Training for Global Business


Firms competing in a global marketplace often implement special global training programs. The reasons for doing so include avoiding lost business due to cultural insensitivity, improving job satisfaction and retention of overseas staff, and enabling a newly assigned employee to communicate with colleagues abroad.

Many firms opt for prepackaged training programs. A sampling helps illustrate the wide range of programs available, as well as, what global training programs actually involve:

  • Executive Etiquette for Global Transitions: This program prepares managers for conducting business globally by training them in business etiquette in other cultures.
  • Cross-Cultural Technology Transfer: This program shows how cultural values affect perceptions of technology and technical learning.
  • International Protocol and Presentation: This program shows the correct way to handle people with tact and diplomacy in countries around the world.
  • Business Basics for the Foreign Executive: This program covers negotiating cross-culturally, working with clients, making presentations, writing, and using the phone.
  • Language Training: Language training delivered by certified instructors, usually determined by the learner’s needs rather than by the requirements of a predetermined curriculum or textbook.

My Consultancy–Asif J. Mir – Management Consultant–transforms organizations where people have the freedom to be creative, a place that brings out the best in everybody–an open, fair place where people have a sense that what they do matters. For details please visit www.asifjmir.com, and my Lectures.

The Shift to Customer Service


You may wonder what, exactly, caused the economic shift to service away from manufacturing. Some of the more prominent reasons are described herebelow:

  • Increased efficiency in technology. Because of the development and improvement of machines and computers, production and quality have increased. Two resulting side effects have been an increased need for service industries to care for the technology, and a decrease in manufacturing.
  • Globalization of the economy: Beginning in the 1960s, when worldwide trade barriers were lowered, a variety of factors have contributed to expanded international cooperation and competition. Since that time, advances in technology, communications, diplomacy, and transportation have opened new markets and allowed decentralized worldwide access for production, sales, and service.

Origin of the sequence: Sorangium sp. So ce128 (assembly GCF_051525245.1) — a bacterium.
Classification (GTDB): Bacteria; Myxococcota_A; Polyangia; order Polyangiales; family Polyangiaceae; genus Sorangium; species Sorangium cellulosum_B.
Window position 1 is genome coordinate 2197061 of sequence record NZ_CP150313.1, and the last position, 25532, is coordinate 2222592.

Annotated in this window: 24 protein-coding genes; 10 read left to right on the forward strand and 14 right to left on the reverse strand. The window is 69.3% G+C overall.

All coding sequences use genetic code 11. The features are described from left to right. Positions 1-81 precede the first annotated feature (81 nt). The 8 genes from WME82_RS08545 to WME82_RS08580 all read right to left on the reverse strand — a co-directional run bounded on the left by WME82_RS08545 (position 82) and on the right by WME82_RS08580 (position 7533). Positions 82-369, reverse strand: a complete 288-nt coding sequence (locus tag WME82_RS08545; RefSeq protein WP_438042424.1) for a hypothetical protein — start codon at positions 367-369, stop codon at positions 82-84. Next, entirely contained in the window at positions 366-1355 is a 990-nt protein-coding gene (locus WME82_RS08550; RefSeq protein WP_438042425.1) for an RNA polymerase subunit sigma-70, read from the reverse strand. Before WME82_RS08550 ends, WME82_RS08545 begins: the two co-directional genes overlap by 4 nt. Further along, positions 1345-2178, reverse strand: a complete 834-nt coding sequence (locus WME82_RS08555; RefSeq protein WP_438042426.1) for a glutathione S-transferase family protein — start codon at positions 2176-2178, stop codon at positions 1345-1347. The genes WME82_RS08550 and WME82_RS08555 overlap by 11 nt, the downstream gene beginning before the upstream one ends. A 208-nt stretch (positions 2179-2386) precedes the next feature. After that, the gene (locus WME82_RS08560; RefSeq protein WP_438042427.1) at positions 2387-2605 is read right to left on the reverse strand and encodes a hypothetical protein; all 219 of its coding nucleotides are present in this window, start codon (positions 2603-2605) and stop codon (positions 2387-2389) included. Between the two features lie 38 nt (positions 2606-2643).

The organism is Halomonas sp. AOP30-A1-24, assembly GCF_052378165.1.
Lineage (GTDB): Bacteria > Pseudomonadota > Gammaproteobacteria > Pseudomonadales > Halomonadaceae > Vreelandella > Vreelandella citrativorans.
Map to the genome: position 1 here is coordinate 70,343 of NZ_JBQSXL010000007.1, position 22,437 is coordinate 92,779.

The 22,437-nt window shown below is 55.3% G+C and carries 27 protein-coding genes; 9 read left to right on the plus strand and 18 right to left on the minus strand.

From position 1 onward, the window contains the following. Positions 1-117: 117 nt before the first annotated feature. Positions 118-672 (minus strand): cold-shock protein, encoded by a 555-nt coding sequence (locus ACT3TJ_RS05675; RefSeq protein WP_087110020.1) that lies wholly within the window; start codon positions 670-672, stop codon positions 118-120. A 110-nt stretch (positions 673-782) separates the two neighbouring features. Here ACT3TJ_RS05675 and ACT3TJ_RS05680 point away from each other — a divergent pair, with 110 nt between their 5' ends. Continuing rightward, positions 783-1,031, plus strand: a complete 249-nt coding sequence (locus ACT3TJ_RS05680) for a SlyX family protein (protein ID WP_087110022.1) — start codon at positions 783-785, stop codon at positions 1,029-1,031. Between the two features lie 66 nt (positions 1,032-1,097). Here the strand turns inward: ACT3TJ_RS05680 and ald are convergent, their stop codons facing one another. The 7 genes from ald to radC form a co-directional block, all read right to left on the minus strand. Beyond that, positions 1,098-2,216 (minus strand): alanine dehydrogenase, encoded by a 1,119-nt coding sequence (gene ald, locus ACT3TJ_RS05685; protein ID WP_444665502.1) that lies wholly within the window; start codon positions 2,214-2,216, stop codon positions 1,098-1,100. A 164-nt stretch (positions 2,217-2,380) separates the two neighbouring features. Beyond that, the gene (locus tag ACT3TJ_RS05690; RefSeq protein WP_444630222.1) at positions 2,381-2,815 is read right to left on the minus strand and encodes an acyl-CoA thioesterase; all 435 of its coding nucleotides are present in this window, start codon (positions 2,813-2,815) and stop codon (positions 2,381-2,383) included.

• Deregulation of many industries: the 1970s saw deregulation of industries (e.g., airlines, telephone) alongwith oil embargoes and political unrest (Vietnam, Iran) reducing US competition while allowing other countries free access to those areas of the world. The rapid deregulation of major US public services, competition (with an emphasis on providing service excellence) has flourished.
  • More women entering the workforce: Because more women are in the workplace, many of the traditional roles in society have shifted out of necessity or convenience to service providers.
  • Desire to better use leisure time: More than ever, workers of developed nations enjoy increasing amounts of leisure time. This has heightened a desire to relax, enjoy children, and do other things they value—people want to use their free time in more personally satisfying ways. To accomplish this, they now rely more heavily on service industries to maintain their desired lifestyles.
  • Expectation of quality service: Most customers expect that they will receive a quality product or service. If their expectations are not met, customers simply pick up the phone to call or visit a competing company where they can receive what they think they paid for. This created a need for more and better trained customer service professionals.
  • Better educated customers: Not only are customers more highly educated, they are also well informed about price, quality, and value of products and services. This has occurred in part because of advertising and publicity by companies competing for market share by the activity of consumer information and advocacy groups.

 My Consultancy–Asif J. Mir – Management Consultant–transforms organizations where people have the freedom to be creative, a place that brings out the best in everybody–an open, fair place where people have a sense that what they do matters. For details please contact www.asifjmir.com, Line of Sight